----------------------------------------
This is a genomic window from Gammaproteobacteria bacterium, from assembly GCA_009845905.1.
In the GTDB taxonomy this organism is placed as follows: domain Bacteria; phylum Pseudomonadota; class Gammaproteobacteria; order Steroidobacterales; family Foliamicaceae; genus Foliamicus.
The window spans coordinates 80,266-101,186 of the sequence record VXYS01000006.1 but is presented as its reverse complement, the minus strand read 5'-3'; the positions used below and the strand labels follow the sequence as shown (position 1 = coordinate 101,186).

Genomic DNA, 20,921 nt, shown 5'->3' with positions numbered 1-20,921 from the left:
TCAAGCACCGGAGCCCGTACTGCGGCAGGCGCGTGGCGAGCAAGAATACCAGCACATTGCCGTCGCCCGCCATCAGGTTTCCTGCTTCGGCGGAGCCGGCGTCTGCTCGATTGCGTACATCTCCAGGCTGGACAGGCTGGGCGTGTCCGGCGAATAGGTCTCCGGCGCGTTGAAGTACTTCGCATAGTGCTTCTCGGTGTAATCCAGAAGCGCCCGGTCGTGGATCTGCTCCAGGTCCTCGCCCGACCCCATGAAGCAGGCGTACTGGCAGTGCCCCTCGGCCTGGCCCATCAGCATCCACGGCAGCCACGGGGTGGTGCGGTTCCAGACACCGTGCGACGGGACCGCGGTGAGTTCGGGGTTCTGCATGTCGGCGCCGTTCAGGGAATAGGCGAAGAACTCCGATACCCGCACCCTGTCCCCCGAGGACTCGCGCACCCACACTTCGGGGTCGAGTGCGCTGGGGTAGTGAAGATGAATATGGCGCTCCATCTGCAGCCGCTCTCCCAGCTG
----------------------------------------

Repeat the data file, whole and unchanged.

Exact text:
This is a genomic window from Gammaproteobacteria bacterium, from assembly GCA_009845905.1.
In the GTDB taxonomy this organism is placed as follows: domain Bacteria; phylum Pseudomonadota; class Gammaproteobacteria; order Steroidobacterales; family Foliamicaceae; genus Foliamicus.
The window spans coordinates 80,266-101,186 of the sequence record VXYS01000006.1 but is presented as its reverse complement, the minus strand read 5'-3'; the positions used below and the strand labels follow the sequence as shown (position 1 = coordinate 101,186).

Genomic DNA, 20,921 nt, shown 5'->3' with positions numbered 1-20,921 from the left:
TCAAGCACCGGAGCCCGTACTGCGGCAGGCGCGTGGCGAGCAAGAATACCAGCACATTGCCGTCGCCCGCCATCAGGTTTCCTGCTTCGGCGGAGCCGGCGTCTGCTCGATTGCGTACATCTCCAGGCTGGACAGGCTGGGCGTGTCCGGCGAATAGGTCTCCGGCGCGTTGAAGTACTTCGCATAGTGCTTCTCGGTGTAATCCAGAAGCGCCCGGTCGTGGATCTGCTCCAGGTCCTCGCCCGACCCCATGAAGCAGGCGTACTGGCAGTGCCCCTCGGCCTGGCCCATCAGCATCCACGGCAGCCACGGGGTGGTGCGGTTCCAGACACCGTGCGACGGGACCGCGGTGAGTTCGGGGTTCTGCATGTCGGCGCCGTTCAGGGAATAGGCGAAGAACTCCGATACCCGCACCCTGTCCCCCGAGGACTCGCGCACCCACACTTCGGGGTCGAGTGCGCTGGGGTAGTGAAGATGAATATGGCGCTCCATCTGCAGCCGCTCTCCCAGCTG